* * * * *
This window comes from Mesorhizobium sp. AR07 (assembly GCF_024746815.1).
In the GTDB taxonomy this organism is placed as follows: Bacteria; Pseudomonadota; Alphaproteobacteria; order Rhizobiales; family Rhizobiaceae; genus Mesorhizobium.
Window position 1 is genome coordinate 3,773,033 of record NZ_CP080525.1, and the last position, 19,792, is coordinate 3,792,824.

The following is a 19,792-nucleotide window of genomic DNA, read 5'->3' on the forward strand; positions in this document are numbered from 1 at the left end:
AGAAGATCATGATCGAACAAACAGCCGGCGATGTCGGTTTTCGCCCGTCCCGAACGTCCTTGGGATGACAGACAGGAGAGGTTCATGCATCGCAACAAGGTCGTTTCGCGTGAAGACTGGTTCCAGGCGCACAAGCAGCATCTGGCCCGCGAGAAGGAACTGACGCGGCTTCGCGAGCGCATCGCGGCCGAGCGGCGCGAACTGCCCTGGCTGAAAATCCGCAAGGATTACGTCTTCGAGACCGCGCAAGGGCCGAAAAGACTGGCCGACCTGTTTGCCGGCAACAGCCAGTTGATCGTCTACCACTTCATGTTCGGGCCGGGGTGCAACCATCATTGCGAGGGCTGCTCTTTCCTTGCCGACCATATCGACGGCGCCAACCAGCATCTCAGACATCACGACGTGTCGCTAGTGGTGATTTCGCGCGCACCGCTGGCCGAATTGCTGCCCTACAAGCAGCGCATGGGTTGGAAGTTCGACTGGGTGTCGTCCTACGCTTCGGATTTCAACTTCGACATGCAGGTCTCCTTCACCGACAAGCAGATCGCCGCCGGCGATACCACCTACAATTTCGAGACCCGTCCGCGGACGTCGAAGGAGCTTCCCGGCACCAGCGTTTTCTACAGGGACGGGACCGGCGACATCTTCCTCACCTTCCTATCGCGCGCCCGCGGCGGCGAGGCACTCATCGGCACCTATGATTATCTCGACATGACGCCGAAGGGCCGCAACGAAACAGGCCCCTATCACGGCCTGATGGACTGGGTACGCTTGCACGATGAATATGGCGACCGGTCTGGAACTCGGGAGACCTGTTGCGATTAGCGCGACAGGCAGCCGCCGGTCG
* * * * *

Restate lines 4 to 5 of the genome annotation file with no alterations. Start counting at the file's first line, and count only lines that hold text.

The following is a 19,792-nucleotide window of genomic DNA, read 5'->3' on the forward strand; positions in this document are numbered from 1 at the left end:
AGAAGATCATGATCGAACAAACAGCCGGCGATGTCGGTTTTCGCCCGTCCCGAACGTCCTTGGGATGACAGACAGGAGAGGTTCATGCATCGCAACAAGGTCGTTTCGCGTGAAGACTGGTTCCAGGCGCACAAGCAGCATCTGGCCCGCGAGAAGGAACTGACGCGGCTTCGCGAGCGCATCGCGGCCGAGCGGCGCGAACTGCCCTGGCTGAAAATCCGCAAGGATTACGTCTTCGAGACCGCGCAAGGGCCGAAAAGACTGGCCGACCTGTTTGCCGGCAACAGCCAGTTGATCGTCTACCACTTCATGTTCGGGCCGGGGTGCAACCATCATTGCGAGGGCTGCTCTTTCCTTGCCGACCATATCGACGGCGCCAACCAGCATCTCAGACATCACGACGTGTCGCTAGTGGTGATTTCGCGCGCACCGCTGGCCGAATTGCTGCCCTACAAGCAGCGCATGGGTTGGAAGTTCGACTGGGTGTCGTCCTACGCTTCGGATTTCAACTTCGACATGCAGGTCTCCTTCACCGACAAGCAGATCGCCGCCGGCGATACCACCTACAATTTCGAGACCCGTCCGCGGACGTCGAAGGAGCTTCCCGGCACCAGCGTTTTCTACAGGGACGGGACCGGCGACATCTTCCTCACCTTCCTATCGCGCGCCCGCGGCGGCGAGGCACTCATCGGCACCTATGATTATCTCGACATGACGCCGAAGGGCCGCAACGAAACAGGCCCCTATCACGGCCTGATGGACTGGGTACGCTTGCACGATGAATATGGCGACCGGTCTGGAACTCGGGAGACCTGTTGCGATTAGCGCGACAGGCAGCCGCCGGTCG